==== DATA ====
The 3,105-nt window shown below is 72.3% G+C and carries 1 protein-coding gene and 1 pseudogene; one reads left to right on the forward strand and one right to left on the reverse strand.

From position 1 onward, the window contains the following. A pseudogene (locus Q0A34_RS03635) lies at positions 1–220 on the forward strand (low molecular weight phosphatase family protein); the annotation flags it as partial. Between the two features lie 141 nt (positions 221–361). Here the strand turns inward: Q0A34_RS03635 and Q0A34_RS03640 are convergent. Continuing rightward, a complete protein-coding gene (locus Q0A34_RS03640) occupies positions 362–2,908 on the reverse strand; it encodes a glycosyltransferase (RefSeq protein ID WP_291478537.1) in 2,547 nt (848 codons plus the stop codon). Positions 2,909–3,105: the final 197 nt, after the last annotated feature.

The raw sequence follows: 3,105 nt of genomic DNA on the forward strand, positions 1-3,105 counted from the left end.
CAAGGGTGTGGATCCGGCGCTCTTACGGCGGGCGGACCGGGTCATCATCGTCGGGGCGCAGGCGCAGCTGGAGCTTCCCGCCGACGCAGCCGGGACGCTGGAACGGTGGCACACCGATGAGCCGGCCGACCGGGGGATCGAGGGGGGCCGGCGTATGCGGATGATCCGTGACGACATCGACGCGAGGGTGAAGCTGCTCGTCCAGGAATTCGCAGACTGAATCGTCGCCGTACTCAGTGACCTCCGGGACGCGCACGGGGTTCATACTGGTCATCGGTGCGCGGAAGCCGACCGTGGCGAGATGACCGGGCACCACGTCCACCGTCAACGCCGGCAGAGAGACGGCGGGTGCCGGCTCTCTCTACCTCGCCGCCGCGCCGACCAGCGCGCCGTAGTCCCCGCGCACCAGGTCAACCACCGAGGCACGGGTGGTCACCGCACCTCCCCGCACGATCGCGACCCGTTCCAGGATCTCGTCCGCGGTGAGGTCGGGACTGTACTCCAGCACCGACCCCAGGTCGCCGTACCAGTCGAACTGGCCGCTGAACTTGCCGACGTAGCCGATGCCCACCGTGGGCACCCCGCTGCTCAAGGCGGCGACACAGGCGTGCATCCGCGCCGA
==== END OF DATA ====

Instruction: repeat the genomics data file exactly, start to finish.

The 3,105-nt window shown below is 72.3% G+C and carries 1 protein-coding gene and 1 pseudogene; one reads left to right on the forward strand and one right to left on the reverse strand.

From position 1 onward, the window contains the following. A pseudogene (locus Q0A34_RS03635) lies at positions 1–220 on the forward strand (low molecular weight phosphatase family protein); the annotation flags it as partial. Between the two features lie 141 nt (positions 221–361). Here the strand turns inward: Q0A34_RS03635 and Q0A34_RS03640 are convergent. Continuing rightward, a complete protein-coding gene (locus Q0A34_RS03640) occupies positions 362–2,908 on the reverse strand; it encodes a glycosyltransferase (RefSeq protein ID WP_291478537.1) in 2,547 nt (848 codons plus the stop codon). Positions 2,909–3,105: the final 197 nt, after the last annotated feature.

The raw sequence follows: 3,105 nt of genomic DNA on the forward strand, positions 1-3,105 counted from the left end.
CAAGGGTGTGGATCCGGCGCTCTTACGGCGGGCGGACCGGGTCATCATCGTCGGGGCGCAGGCGCAGCTGGAGCTTCCCGCCGACGCAGCCGGGACGCTGGAACGGTGGCACACCGATGAGCCGGCCGACCGGGGGATCGAGGGGGGCCGGCGTATGCGGATGATCCGTGACGACATCGACGCGAGGGTGAAGCTGCTCGTCCAGGAATTCGCAGACTGAATCGTCGCCGTACTCAGTGACCTCCGGGACGCGCACGGGGTTCATACTGGTCATCGGTGCGCGGAAGCCGACCGTGGCGAGATGACCGGGCACCACGTCCACCGTCAACGCCGGCAGAGAGACGGCGGGTGCCGGCTCTCTCTACCTCGCCGCCGCGCCGACCAGCGCGCCGTAGTCCCCGCGCACCAGGTCAACCACCGAGGCACGGGTGGTCACCGCACCTCCCCGCACGATCGCGACCCGTTCCAGGATCTCGTCCGCGGTGAGGTCGGGACTGTACTCCAGCACCGACCCCAGGTCGCCGTACCAGTCGAACTGGCCGCTGAACTTGCCGACGTAGCCGATGCCCACCGTGGGCACCCCGCTGCTCAAGGCGGCGACACAGGCGTGCATCCGCGCCGA